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Why rebuilding the wheel? There are other libraries that do the same job!

Well. Yes. Almost. The other libraries out there, are probably doing the exact same job as we do here. The problem with other libraries (that I've found) is amongst others that they are way too big. Taking for example GuzzleHTTP, is for example a huge project if you're aiming to use a smaller project that not requires tons of files to run. They probably covers a bit more solutions than this project, however, we are aiming to make curl usable on as many places as possible in a smaller format. What we are doing here is turning the curl PHP libraries into a very verbose state and with that, returning completed and parsed data to your PHP applications in a way where you don't have to think of this yourself.

So, this library is built for doing one thing only: Communicate. So instead of including one big package of library-files, this library shoud probably be considered a light weight curl-handler. You could of course use other libraries aswell, but our goal is to keep this one as small as possible, just to be able to fit anywhere you'd like. The whole idea with this curl bridge is to avoid fiddling with all curl settings by yourself.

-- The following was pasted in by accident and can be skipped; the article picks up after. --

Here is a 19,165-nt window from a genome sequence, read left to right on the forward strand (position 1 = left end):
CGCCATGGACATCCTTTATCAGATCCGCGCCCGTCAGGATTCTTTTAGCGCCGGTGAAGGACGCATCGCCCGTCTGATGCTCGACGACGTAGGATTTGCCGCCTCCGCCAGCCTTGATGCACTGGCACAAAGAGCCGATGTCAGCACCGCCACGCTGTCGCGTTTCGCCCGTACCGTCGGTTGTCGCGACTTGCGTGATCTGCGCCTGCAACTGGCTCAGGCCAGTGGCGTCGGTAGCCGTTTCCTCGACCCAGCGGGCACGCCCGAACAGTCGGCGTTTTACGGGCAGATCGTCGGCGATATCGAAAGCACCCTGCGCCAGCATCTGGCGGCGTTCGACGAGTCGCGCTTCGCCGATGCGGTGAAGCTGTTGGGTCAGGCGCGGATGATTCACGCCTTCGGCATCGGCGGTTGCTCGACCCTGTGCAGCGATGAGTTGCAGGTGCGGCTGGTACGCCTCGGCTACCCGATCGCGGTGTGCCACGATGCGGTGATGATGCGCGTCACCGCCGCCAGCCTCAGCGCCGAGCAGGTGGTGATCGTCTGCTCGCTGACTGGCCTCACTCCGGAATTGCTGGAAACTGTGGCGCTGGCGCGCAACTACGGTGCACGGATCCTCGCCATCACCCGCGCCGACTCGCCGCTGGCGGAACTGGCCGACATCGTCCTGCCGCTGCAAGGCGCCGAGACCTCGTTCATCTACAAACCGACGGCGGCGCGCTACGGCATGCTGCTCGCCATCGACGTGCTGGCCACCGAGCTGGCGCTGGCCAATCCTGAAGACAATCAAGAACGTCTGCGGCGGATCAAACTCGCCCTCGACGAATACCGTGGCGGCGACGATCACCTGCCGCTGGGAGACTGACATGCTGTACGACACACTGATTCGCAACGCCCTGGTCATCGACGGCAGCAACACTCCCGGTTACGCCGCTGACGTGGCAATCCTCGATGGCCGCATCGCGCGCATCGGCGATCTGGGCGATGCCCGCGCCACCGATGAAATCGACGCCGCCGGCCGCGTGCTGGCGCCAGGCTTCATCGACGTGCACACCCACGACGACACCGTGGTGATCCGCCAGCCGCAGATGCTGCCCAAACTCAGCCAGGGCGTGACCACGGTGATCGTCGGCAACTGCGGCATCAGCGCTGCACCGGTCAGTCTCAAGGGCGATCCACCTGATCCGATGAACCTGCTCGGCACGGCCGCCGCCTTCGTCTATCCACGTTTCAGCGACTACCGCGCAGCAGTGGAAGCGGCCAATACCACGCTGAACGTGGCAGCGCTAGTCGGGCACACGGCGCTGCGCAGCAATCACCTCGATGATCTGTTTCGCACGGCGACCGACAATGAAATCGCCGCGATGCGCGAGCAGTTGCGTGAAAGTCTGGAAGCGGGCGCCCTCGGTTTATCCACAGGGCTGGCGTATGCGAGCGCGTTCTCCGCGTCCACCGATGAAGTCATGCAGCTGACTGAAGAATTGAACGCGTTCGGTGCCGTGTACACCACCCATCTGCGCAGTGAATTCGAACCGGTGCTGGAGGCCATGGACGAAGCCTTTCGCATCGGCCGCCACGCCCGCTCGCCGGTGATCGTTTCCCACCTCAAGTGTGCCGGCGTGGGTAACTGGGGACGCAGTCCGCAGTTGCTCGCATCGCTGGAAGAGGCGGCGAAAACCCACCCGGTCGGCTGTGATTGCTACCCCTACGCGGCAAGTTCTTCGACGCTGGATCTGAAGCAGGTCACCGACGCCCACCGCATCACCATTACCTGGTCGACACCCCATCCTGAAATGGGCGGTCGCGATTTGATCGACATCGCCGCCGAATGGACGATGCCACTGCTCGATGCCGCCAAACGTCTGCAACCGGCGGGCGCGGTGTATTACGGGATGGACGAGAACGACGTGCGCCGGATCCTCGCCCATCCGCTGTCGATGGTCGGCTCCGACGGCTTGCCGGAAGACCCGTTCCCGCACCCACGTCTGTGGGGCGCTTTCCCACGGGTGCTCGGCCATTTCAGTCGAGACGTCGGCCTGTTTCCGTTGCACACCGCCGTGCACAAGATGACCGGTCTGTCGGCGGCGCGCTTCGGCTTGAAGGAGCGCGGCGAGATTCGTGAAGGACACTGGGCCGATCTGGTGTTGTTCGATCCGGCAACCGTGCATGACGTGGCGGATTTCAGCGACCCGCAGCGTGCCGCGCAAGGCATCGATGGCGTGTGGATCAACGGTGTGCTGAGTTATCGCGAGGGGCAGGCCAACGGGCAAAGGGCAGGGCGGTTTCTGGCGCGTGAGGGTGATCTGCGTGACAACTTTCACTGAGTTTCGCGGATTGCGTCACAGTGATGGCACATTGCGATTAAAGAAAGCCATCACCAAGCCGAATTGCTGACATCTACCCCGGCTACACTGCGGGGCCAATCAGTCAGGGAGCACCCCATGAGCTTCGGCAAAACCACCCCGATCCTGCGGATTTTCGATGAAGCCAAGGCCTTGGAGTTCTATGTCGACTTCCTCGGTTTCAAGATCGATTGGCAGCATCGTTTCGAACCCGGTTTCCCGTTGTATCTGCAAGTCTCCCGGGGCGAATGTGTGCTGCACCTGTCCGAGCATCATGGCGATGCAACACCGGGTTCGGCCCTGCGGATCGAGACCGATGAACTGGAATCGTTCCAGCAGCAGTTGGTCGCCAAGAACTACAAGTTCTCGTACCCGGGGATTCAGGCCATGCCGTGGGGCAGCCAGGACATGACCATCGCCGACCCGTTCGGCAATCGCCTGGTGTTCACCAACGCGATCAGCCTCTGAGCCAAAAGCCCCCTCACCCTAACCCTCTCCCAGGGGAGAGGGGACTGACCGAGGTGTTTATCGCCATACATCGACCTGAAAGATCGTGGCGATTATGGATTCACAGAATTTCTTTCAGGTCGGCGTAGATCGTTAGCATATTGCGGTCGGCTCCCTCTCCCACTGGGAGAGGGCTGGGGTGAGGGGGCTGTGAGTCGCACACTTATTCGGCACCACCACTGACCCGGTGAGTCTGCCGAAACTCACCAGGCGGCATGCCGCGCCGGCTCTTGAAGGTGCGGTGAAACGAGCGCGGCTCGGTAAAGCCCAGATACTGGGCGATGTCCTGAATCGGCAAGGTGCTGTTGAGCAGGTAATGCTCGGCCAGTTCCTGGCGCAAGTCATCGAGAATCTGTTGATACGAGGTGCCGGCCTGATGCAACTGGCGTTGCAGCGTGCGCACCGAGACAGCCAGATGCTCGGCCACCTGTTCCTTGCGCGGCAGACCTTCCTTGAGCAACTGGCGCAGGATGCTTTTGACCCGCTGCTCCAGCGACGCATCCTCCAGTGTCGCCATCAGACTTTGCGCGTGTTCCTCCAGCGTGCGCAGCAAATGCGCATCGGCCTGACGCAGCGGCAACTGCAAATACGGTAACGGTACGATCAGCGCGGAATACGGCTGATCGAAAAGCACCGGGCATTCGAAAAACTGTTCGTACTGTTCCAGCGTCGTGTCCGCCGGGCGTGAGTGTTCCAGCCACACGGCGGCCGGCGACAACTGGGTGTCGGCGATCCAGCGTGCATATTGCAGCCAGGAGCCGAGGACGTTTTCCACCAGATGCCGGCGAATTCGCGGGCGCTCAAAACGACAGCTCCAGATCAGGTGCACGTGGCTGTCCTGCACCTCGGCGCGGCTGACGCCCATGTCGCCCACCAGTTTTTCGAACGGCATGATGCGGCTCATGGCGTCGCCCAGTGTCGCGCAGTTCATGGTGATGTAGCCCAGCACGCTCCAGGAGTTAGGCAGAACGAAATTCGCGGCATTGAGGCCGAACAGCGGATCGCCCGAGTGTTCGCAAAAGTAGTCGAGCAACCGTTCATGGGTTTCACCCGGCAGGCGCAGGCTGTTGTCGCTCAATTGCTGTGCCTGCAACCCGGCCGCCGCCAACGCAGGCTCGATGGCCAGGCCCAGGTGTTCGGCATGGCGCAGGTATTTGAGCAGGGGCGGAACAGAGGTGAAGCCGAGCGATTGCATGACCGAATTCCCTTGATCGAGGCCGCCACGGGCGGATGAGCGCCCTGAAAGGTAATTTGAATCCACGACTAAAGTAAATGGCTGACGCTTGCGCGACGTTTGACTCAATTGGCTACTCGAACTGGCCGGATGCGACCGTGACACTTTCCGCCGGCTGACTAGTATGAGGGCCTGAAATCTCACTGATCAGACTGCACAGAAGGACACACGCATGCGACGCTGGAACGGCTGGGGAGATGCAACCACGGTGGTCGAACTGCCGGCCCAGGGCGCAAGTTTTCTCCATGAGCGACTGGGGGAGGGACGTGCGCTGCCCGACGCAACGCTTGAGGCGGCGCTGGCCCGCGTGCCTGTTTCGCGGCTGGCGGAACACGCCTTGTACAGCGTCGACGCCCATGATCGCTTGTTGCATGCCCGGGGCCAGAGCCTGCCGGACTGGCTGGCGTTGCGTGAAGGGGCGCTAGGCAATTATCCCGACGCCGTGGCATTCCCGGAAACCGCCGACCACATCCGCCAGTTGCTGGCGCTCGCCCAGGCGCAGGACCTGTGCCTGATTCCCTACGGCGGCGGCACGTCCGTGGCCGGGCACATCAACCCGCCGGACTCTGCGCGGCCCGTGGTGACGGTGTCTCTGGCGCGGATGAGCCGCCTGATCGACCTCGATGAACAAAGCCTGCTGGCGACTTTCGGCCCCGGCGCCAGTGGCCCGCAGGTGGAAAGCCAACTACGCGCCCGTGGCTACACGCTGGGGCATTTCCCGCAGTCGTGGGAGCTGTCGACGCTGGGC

People sometimes wonder why we are (probably) rebuilding the wheel as others have done this too before, but this library are born from a very old project, that was built for testing proxies scraped from different kind of sites and lists. The first step that was made then, was to build a client that actually could scrape sites without having to set up a whole bunch of scripts and libraries (this happened around 2000-2006 so, in that moment, we did know very little about which libraries that existed). As the source code probably reveals it has a quite big section, just to configure tunnels and proxies in different methods. And this is also why this library exists.

As we was scraping proxies, we also needed to find out how the proxy acted, so there is plenty of time wasted on this. Sometimes for example, when connecting to a socks proxy, we not only flagged the proxy as working. We continued to compare the connection to the outbound connection and if the ip address on the outgoing interfaces was matching the "inbound". If we found a mismatch, this proxy became flagged as an "elite proxy" (which this behaviour is called). We also wanted to scan for proxies which revealed the origin ip by HTTP_VIA and similar headers. In short, there's a whole bunch of scenarios, that we could not get out from a library unless we built it ourselves. So, here we are!